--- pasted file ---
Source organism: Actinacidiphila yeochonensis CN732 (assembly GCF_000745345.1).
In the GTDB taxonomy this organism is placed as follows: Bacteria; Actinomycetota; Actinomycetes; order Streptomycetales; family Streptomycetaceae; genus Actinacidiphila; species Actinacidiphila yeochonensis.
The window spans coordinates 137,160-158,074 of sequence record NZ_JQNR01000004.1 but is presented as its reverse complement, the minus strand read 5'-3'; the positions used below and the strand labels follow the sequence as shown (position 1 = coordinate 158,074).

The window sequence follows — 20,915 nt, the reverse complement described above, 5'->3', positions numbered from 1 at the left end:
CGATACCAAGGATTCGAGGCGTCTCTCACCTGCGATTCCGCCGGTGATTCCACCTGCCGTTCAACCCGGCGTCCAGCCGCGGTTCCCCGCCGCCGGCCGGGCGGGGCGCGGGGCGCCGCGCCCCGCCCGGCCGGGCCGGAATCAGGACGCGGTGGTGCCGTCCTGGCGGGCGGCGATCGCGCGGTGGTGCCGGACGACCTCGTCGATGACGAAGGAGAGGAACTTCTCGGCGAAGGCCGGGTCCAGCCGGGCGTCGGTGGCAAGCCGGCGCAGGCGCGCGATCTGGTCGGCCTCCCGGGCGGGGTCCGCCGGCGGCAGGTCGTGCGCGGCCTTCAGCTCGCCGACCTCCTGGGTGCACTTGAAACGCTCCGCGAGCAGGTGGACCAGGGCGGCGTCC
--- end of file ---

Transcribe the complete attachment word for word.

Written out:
Source organism: Actinacidiphila yeochonensis CN732 (assembly GCF_000745345.1).
In the GTDB taxonomy this organism is placed as follows: Bacteria; Actinomycetota; Actinomycetes; order Streptomycetales; family Streptomycetaceae; genus Actinacidiphila; species Actinacidiphila yeochonensis.
The window spans coordinates 137,160-158,074 of sequence record NZ_JQNR01000004.1 but is presented as its reverse complement, the minus strand read 5'-3'; the positions used below and the strand labels follow the sequence as shown (position 1 = coordinate 158,074).

The window sequence follows — 20,915 nt, the reverse complement described above, 5'->3', positions numbered from 1 at the left end:
CGATACCAAGGATTCGAGGCGTCTCTCACCTGCGATTCCGCCGGTGATTCCACCTGCCGTTCAACCCGGCGTCCAGCCGCGGTTCCCCGCCGCCGGCCGGGCGGGGCGCGGGGCGCCGCGCCCCGCCCGGCCGGGCCGGAATCAGGACGCGGTGGTGCCGTCCTGGCGGGCGGCGATCGCGCGGTGGTGCCGGACGACCTCGTCGATGACGAAGGAGAGGAACTTCTCGGCGAAGGCCGGGTCCAGCCGGGCGTCGGTGGCAAGCCGGCGCAGGCGCGCGATCTGGTCGGCCTCCCGGGCGGGGTCCGCCGGCGGCAGGTCGTGCGCGGCCTTCAGCTCGCCGACCTCCTGGGTGCACTTGAAACGCTCCGCGAGCAGGTGGACCAGGGCGGCGTCC